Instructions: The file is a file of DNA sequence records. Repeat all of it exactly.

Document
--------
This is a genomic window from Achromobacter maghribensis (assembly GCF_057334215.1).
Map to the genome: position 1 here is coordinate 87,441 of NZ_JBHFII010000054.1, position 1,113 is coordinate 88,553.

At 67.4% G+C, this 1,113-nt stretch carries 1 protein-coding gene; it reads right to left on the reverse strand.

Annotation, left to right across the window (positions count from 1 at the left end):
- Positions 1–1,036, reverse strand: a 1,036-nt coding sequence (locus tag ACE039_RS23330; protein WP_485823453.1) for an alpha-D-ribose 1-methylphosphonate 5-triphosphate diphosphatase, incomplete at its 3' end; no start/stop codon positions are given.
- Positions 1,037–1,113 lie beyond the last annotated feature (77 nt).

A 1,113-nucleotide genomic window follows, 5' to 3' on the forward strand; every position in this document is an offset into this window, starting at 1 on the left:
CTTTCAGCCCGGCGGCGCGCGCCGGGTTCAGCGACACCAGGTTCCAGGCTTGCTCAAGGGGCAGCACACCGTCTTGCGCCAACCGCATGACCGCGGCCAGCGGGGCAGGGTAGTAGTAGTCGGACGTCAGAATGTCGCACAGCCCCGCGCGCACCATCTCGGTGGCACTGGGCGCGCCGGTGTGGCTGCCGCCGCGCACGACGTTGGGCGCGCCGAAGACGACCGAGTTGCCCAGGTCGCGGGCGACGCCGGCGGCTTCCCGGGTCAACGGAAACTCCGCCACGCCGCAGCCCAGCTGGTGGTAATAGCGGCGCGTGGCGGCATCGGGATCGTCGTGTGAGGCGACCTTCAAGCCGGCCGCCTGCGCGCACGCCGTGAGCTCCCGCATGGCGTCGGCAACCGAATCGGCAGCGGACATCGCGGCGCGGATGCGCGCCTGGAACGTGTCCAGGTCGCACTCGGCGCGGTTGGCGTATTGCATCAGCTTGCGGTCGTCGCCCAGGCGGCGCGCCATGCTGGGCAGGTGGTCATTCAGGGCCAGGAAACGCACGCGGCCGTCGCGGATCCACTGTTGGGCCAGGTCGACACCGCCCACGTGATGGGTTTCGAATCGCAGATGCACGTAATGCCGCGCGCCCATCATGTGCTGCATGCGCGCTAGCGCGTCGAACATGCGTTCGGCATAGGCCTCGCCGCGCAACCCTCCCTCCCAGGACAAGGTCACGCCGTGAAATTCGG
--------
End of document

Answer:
This is a genomic window from Achromobacter maghribensis (assembly GCF_057334215.1).
Map to the genome: position 1 here is coordinate 87,441 of NZ_JBHFII010000054.1, position 1,113 is coordinate 88,553.

At 67.4% G+C, this 1,113-nt stretch carries 1 protein-coding gene; it reads right to left on the reverse strand.

Annotation, left to right across the window (positions count from 1 at the left end):
- Positions 1–1,036, reverse strand: a 1,036-nt coding sequence (locus tag ACE039_RS23330; protein WP_485823453.1) for an alpha-D-ribose 1-methylphosphonate 5-triphosphate diphosphatase, incomplete at its 3' end; no start/stop codon positions are given.
- Positions 1,037–1,113 lie beyond the last annotated feature (77 nt).

A 1,113-nucleotide genomic window follows, 5' to 3' on the forward strand; every position in this document is an offset into this window, starting at 1 on the left:
CTTTCAGCCCGGCGGCGCGCGCCGGGTTCAGCGACACCAGGTTCCAGGCTTGCTCAAGGGGCAGCACACCGTCTTGCGCCAACCGCATGACCGCGGCCAGCGGGGCAGGGTAGTAGTAGTCGGACGTCAGAATGTCGCACAGCCCCGCGCGCACCATCTCGGTGGCACTGGGCGCGCCGGTGTGGCTGCCGCCGCGCACGACGTTGGGCGCGCCGAAGACGACCGAGTTGCCCAGGTCGCGGGCGACGCCGGCGGCTTCCCGGGTCAACGGAAACTCCGCCACGCCGCAGCCCAGCTGGTGGTAATAGCGGCGCGTGGCGGCATCGGGATCGTCGTGTGAGGCGACCTTCAAGCCGGCCGCCTGCGCGCACGCCGTGAGCTCCCGCATGGCGTCGGCAACCGAATCGGCAGCGGACATCGCGGCGCGGATGCGCGCCTGGAACGTGTCCAGGTCGCACTCGGCGCGGTTGGCGTATTGCATCAGCTTGCGGTCGTCGCCCAGGCGGCGCGCCATGCTGGGCAGGTGGTCATTCAGGGCCAGGAAACGCACGCGGCCGTCGCGGATCCACTGTTGGGCCAGGTCGACACCGCCCACGTGATGGGTTTCGAATCGCAGATGCACGTAATGCCGCGCGCCCATCATGTGCTGCATGCGCGCTAGCGCGTCGAACATGCGTTCGGCATAGGCCTCGCCGCGCAACCCTCCCTCCCAGGACAAGGTCACGCCGTGAAATTCGG